An article published in the “Journal of Morphology” describes a research on the skull anatomy of Kawingasaurus fossilis, a therapsid that lived just over 250 million years ago. Paleontologist Michael Laaß of the Institute of General Zoology at the University of Duisburg-Essen (UDE) and Dr. Anders Kaestner of the Paul Scherrer Institute in Switzerland examined a skull of this animal noting a structure similar to the neocortex, the most recent part of mammals’ brain.
Kawingasaurus is a part of the dicynodont (Dicynodontia) grup, a infraorder of therapsids (Therapsida), a superorder which includes those considered the ancestors of mammals, included in the infraorder of cynodonts (Cynodontia). Therapsids appeared in the Middle Permian and got extinct during the Mesozoic era and had a mix of reptile and mammalian features.
Kawingasaurus is a species discovered in Tanzania in 1936 and initially its fossils were mistaken for specimens of Cistecephalus, another dicynodont. Only in 1972 new fossil studies led to their new classification with the creation of the Kawingasaurus genus. They were herbivores with a length that could probably reach 50 centimeters. However, the most interesting part of their anatomy was their skull and in this new research the skull of a specimen that lived just over 250 million years ago, during the Upper Permian period, was reproduced through a tomographic technique.
The 3D reconstruction allowed a virtual examination to understand what kind of shape a Kawingasaurus could have and how it was structured. The first result was that its volume was about twice, if not triple, than that of other non-mammalian therapsids. The researchers also found that this animal had a big forebrain with two distinct hemispheres and a structure similar to mammals’ neocortex.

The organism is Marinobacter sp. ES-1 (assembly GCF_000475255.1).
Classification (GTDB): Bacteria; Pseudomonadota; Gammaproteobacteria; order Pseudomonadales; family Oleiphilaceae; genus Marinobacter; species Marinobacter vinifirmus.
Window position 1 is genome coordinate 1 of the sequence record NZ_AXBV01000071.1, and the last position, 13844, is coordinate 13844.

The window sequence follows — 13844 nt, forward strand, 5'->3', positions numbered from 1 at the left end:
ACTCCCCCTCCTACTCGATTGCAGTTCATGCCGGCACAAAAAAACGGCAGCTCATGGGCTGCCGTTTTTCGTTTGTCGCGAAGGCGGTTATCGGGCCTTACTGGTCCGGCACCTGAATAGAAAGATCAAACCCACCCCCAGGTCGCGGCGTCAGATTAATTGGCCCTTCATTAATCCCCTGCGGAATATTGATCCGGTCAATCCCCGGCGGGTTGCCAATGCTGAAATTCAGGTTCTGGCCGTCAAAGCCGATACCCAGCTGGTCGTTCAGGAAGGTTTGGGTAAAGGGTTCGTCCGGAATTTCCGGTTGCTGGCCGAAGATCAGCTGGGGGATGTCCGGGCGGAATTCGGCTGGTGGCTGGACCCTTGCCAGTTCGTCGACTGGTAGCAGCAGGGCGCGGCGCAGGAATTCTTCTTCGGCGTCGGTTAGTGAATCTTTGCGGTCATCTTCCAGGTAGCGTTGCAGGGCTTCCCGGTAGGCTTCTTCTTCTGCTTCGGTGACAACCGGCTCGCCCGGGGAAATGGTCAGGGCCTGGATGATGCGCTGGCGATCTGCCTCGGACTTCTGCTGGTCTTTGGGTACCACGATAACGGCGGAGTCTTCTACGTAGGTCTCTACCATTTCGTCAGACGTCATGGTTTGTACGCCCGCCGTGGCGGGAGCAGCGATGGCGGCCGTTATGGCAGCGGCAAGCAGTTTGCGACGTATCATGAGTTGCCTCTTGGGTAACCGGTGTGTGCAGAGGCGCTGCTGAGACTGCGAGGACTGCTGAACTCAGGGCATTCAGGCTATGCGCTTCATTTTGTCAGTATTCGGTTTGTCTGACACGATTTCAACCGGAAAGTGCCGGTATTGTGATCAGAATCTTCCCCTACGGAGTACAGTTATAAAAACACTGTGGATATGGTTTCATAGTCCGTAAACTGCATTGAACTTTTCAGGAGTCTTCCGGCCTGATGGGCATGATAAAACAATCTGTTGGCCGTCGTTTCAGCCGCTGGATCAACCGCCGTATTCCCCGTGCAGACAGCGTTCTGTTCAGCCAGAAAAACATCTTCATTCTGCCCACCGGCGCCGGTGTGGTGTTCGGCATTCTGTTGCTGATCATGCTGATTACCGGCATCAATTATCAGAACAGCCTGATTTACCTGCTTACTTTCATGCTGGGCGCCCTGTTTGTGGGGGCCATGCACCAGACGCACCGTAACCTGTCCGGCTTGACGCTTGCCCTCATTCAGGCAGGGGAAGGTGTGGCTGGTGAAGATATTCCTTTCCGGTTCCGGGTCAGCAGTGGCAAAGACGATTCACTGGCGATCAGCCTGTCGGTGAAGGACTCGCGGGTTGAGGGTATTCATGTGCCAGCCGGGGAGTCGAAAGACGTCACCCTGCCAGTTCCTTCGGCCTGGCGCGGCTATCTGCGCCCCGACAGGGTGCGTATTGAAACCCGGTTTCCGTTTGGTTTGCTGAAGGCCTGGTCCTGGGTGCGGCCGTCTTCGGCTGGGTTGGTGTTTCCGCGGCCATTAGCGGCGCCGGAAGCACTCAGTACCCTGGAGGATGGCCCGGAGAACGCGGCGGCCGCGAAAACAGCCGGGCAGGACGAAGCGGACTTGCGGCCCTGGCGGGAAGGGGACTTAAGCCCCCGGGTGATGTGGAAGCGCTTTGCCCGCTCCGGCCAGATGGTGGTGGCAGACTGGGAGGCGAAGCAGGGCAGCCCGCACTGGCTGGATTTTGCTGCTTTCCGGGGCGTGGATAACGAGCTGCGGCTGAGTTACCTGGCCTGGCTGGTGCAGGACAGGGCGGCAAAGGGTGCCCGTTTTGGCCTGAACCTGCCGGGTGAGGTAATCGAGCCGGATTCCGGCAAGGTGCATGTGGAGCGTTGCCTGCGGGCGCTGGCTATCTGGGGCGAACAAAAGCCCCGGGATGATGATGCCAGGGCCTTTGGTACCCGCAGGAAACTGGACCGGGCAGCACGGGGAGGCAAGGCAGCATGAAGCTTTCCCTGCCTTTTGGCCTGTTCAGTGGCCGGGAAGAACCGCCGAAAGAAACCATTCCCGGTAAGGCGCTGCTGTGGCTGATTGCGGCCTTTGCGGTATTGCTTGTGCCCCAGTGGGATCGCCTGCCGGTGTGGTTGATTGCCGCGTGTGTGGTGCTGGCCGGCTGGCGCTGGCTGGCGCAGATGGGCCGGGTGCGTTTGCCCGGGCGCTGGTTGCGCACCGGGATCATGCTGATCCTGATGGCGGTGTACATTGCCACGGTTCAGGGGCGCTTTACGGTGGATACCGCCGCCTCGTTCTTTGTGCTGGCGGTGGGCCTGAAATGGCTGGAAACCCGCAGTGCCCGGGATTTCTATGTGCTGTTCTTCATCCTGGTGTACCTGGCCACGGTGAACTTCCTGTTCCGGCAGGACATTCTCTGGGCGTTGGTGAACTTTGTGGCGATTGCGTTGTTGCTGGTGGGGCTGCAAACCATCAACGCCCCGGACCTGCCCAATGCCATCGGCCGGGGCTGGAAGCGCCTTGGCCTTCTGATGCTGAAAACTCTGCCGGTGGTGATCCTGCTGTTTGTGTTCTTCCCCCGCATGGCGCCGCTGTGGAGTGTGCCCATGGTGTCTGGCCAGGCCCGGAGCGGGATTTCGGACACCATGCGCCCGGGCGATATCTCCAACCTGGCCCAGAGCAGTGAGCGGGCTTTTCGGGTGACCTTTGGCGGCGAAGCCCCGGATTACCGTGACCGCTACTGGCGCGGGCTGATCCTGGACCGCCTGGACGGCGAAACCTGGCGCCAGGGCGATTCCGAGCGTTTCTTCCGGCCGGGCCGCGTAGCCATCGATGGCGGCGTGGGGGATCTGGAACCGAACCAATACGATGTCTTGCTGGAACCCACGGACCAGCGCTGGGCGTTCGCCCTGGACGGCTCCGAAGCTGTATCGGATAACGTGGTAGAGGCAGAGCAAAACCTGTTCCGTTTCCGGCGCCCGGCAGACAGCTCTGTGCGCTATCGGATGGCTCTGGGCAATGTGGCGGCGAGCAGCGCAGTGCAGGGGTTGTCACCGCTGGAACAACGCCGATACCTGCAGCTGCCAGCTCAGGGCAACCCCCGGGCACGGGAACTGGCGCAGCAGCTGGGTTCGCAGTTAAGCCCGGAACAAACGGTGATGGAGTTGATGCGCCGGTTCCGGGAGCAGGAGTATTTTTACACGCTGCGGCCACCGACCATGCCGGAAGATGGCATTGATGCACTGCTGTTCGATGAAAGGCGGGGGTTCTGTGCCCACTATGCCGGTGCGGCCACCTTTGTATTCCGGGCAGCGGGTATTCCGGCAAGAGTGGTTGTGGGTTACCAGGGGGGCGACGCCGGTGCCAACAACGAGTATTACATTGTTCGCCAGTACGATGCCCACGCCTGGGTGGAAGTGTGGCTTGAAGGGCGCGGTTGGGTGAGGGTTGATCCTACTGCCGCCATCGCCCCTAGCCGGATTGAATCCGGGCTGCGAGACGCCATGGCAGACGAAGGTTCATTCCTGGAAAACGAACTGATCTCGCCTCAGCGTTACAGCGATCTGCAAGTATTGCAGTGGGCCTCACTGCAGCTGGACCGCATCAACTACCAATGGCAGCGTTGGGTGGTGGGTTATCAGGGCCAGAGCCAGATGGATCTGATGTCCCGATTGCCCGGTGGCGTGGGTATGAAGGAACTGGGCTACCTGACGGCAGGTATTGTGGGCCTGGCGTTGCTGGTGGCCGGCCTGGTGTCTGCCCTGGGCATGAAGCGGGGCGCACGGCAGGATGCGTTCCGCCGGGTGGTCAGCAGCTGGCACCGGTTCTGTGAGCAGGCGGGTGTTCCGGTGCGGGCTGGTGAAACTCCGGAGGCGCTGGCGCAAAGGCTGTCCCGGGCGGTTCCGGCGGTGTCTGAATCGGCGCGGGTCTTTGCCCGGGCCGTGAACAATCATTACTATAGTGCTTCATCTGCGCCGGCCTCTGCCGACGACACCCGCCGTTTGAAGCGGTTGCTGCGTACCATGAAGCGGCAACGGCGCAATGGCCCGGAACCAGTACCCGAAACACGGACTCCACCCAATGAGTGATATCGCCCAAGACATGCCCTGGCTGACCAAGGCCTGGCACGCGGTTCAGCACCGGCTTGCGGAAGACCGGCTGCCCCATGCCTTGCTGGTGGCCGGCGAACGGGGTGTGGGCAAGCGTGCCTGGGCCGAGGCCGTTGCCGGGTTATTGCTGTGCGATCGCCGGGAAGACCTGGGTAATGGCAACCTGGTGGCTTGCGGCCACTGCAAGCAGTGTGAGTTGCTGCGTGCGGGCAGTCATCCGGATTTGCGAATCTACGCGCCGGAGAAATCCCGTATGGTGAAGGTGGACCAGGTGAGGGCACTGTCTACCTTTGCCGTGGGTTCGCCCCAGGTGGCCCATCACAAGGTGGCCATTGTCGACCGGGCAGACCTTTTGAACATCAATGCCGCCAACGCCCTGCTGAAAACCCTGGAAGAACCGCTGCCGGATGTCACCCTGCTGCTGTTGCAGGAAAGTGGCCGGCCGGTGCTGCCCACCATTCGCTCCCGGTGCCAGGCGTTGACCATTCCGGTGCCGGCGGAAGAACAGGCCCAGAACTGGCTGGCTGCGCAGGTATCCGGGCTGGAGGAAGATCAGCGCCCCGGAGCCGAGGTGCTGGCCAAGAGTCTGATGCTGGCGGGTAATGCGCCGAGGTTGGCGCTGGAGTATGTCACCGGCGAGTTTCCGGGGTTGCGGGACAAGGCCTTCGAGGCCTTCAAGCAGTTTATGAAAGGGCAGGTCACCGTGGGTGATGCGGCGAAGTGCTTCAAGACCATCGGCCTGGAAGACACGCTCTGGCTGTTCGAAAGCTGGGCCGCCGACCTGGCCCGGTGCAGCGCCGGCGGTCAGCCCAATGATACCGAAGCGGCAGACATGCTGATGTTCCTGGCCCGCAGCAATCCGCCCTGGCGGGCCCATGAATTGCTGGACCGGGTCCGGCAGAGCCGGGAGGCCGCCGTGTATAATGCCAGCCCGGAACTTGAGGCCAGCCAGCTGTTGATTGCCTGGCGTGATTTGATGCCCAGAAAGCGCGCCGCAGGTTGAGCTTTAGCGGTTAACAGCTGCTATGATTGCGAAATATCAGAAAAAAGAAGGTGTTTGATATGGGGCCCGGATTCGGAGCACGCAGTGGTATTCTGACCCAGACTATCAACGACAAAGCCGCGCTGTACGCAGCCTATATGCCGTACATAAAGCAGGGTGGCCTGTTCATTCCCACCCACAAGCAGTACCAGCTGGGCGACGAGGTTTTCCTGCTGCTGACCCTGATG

This brain so developed can be explained by thinking that Kawingasaurus was a burrower that needed senses with special adaptations to thrive in its underground life. Its sight had to be good to see in dim light and its sense of touch had to be developed as well. Its large inner ear vestibules indicate that its ears were suitable to perceive the vibrations in the ground.
The development of Kawingasaurus’ senses required a proper brain and probably it evolved to get adapted to them with a neocortex-like structure. This is a scenario similar to that suggested for the origin of neocortex in mammals. This is also very interesting because Kawingasaurus isn’t among mammalian ancestors and this means that such a structure developed more than once independently.